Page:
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The Royal Australian and New Zealand College of Psychiatrists records 60 full-time-equivalent (FTE) aged-care specialists working throughout the country — and just one for Otago.
Subcommittee for psychiatry of old age chairwoman Bronwyn Copeland said most of the country was facing a "horrendous" situation unless more priority was given to the service.
"[The South is] the lowest in terms of psychiatrist time per 10,000 elderly, but it’s even worse now."
This was due to the resignation of another psychiatrist in Dunedin, leaving Otago with just two part-time psychogeriatricians, or a total of one FTE, she said.
Meanwhile, the aged care commissioner has called for urgent attention to the situation in Southland.
There is just one locum working three days every two weeks, the Otago Daily Times reported last week.
Patients were also sometimes separated from their family by long distances when care was not available nearby, an "incredibly sad" situation that occurred in more rural areas such as the South.
However, most of the country was also struggling to provide adequate psychogeriatric care, although Christchurch was an exception.
A lack of beds dedicated to specialist care was creating problems, both nationally and in the South.
Inpatient beds were needed, in addition to the psychogeriatric beds in community rest-homes where those needing long-term care were looked after.
"Inpatient beds are beds in the hospital for patients with psychiatric issues, whether it’s dementia or psychosis or severe depression."
In the South there were 1.9 inpatient beds per 10,000 people aged over 65.
While this was above the national mean of 1.6, it was still insufficient.
"The ideal number should be anything between 3-6 per 10,000 elderly, and only two places in the whole country are meeting the minimum standards," Ms Copeland said.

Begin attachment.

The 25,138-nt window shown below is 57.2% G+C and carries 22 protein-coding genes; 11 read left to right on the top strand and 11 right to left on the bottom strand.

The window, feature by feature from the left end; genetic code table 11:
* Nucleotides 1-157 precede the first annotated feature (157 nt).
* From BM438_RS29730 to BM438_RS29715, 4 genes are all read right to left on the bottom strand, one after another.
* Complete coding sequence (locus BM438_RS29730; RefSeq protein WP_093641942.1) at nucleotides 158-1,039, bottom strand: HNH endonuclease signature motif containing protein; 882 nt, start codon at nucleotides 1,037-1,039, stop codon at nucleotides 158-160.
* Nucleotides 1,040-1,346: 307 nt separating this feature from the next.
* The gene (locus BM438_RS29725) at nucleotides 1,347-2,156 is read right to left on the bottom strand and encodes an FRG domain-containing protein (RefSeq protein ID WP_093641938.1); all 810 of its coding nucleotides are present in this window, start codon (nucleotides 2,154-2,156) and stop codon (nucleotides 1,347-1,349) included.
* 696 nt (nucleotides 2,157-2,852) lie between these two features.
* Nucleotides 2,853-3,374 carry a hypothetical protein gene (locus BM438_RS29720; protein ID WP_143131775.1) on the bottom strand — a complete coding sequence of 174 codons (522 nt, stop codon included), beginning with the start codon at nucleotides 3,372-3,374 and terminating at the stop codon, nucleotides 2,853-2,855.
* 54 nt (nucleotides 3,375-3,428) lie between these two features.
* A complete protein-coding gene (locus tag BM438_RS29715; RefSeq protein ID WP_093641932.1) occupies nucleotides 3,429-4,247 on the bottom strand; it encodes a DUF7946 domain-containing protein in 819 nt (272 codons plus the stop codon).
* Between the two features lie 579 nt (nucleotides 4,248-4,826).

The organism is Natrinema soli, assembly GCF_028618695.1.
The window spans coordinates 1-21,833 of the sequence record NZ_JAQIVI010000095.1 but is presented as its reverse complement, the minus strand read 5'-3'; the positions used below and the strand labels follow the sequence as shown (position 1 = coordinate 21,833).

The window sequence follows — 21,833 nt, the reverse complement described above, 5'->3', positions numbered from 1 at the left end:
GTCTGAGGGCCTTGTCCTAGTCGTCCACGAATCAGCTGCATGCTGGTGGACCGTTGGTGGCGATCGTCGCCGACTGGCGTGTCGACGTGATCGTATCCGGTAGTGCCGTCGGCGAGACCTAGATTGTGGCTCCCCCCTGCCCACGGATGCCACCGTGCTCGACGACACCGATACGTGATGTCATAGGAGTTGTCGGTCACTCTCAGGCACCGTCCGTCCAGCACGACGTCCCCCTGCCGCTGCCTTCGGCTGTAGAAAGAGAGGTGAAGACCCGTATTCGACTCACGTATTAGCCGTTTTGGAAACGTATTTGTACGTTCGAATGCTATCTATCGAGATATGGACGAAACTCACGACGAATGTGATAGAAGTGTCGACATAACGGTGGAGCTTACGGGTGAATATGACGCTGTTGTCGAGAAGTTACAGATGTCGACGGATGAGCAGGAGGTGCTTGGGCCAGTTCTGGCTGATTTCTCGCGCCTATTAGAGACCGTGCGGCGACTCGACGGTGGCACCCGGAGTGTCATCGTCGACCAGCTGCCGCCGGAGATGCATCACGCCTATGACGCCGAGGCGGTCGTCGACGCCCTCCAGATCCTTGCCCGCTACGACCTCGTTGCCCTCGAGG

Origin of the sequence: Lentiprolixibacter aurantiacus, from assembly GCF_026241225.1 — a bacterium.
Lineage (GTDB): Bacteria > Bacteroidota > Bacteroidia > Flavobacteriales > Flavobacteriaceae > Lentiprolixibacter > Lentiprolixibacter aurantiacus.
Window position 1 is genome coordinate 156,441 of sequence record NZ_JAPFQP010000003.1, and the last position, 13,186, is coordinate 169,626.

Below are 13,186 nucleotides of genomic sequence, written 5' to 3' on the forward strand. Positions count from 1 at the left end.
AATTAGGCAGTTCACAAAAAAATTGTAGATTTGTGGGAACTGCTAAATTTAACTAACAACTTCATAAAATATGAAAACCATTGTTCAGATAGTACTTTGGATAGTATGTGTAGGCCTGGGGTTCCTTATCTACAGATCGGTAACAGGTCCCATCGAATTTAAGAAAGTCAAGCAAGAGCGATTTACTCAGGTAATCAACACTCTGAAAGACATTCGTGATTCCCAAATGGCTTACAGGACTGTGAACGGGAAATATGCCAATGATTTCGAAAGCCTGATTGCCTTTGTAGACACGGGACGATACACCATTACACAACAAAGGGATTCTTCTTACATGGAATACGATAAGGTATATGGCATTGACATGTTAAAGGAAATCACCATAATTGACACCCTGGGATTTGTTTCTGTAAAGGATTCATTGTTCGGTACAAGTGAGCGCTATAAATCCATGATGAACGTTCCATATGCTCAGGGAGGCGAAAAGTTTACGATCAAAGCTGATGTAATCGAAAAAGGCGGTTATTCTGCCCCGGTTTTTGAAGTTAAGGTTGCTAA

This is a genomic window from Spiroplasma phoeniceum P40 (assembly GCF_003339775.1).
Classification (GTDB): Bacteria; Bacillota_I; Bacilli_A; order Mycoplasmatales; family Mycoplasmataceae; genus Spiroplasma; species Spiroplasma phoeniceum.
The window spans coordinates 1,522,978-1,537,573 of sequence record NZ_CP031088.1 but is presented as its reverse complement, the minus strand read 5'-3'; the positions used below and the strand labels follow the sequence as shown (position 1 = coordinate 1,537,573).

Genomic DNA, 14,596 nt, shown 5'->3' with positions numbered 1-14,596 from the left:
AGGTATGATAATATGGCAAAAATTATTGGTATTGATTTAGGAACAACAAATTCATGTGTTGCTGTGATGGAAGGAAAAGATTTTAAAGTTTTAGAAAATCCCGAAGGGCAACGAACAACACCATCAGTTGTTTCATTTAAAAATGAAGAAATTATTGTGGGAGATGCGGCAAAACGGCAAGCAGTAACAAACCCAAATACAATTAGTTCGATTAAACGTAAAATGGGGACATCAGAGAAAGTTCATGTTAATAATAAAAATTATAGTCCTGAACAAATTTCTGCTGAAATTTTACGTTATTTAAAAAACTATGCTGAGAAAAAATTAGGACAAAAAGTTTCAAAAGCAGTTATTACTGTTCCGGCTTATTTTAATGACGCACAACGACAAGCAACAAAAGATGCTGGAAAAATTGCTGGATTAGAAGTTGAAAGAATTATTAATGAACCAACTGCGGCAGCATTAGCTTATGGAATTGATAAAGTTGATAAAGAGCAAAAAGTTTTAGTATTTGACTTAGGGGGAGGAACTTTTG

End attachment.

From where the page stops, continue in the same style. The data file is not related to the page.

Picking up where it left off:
This meant that patients might not not be treated adequately and could end up being sent to a community facility, or having a bed in an area that did not suit their needs.
"Southern’s got a difficult situation, but a lot of areas have similar issues," Ms Copeland said.
She did not believe most people knew how bad the situation was, and it was set to get worse unless policy changes were made and more resources provided.
"It’s going to be horrendous unless something changes."
The elderly had been forgotten by the health system for years, and it was time they were remembered.
If anything, they needed more resources than the younger population because they tended to be more frail and more vulnerable to the side effects of medication.
"Mental health problems that are common in the community are just as common in the elderly, and they need the treatment that is available to other cohorts."
Dementia was also a huge factor in psychogeriatric services.
"We’re an ageing society and with age increasing age increases the prevalence of dementia, and so therefore we need to future proof our health system," she said.
Te Whatu Ora Health New Zealand did not provide a response to the ODT yesterday.